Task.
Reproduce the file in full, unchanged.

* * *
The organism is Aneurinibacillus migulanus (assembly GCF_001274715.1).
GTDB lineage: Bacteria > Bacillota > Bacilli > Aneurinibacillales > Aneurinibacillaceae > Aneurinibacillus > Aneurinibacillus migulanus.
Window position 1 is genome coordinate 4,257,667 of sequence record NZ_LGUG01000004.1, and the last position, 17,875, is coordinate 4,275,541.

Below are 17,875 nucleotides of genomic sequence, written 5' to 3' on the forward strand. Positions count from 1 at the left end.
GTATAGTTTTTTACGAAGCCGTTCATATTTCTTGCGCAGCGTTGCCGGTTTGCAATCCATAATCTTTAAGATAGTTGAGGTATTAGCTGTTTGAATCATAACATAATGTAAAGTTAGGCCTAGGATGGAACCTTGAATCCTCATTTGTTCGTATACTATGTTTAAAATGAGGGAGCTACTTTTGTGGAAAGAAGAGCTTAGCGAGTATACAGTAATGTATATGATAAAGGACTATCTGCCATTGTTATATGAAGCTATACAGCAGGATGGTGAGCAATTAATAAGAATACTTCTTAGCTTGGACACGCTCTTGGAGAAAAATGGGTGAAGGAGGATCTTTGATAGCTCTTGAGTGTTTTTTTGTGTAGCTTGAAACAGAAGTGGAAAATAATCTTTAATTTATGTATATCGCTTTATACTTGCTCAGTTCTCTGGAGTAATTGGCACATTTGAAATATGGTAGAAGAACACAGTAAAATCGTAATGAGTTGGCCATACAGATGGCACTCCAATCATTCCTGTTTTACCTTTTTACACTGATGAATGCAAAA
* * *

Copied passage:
The organism is Aneurinibacillus migulanus (assembly GCF_001274715.1).
GTDB lineage: Bacteria > Bacillota > Bacilli > Aneurinibacillales > Aneurinibacillaceae > Aneurinibacillus > Aneurinibacillus migulanus.
Window position 1 is genome coordinate 4,257,667 of sequence record NZ_LGUG01000004.1, and the last position, 17,875, is coordinate 4,275,541.

Below are 17,875 nucleotides of genomic sequence, written 5' to 3' on the forward strand. Positions count from 1 at the left end.
GTATAGTTTTTTACGAAGCCGTTCATATTTCTTGCGCAGCGTTGCCGGTTTGCAATCCATAATCTTTAAGATAGTTGAGGTATTAGCTGTTTGAATCATAACATAATGTAAAGTTAGGCCTAGGATGGAACCTTGAATCCTCATTTGTTCGTATACTATGTTTAAAATGAGGGAGCTACTTTTGTGGAAAGAAGAGCTTAGCGAGTATACAGTAATGTATATGATAAAGGACTATCTGCCATTGTTATATGAAGCTATACAGCAGGATGGTGAGCAATTAATAAGAATACTTCTTAGCTTGGACACGCTCTTGGAGAAAAATGGGTGAAGGAGGATCTTTGATAGCTCTTGAGTGTTTTTTTGTGTAGCTTGAAACAGAAGTGGAAAATAATCTTTAATTTATGTATATCGCTTTATACTTGCTCAGTTCTCTGGAGTAATTGGCACATTTGAAATATGGTAGAAGAACACAGTAAAATCGTAATGAGTTGGCCATACAGATGGCACTCCAATCATTCCTGTTTTACCTTTTTACACTGATGAATGCAAAA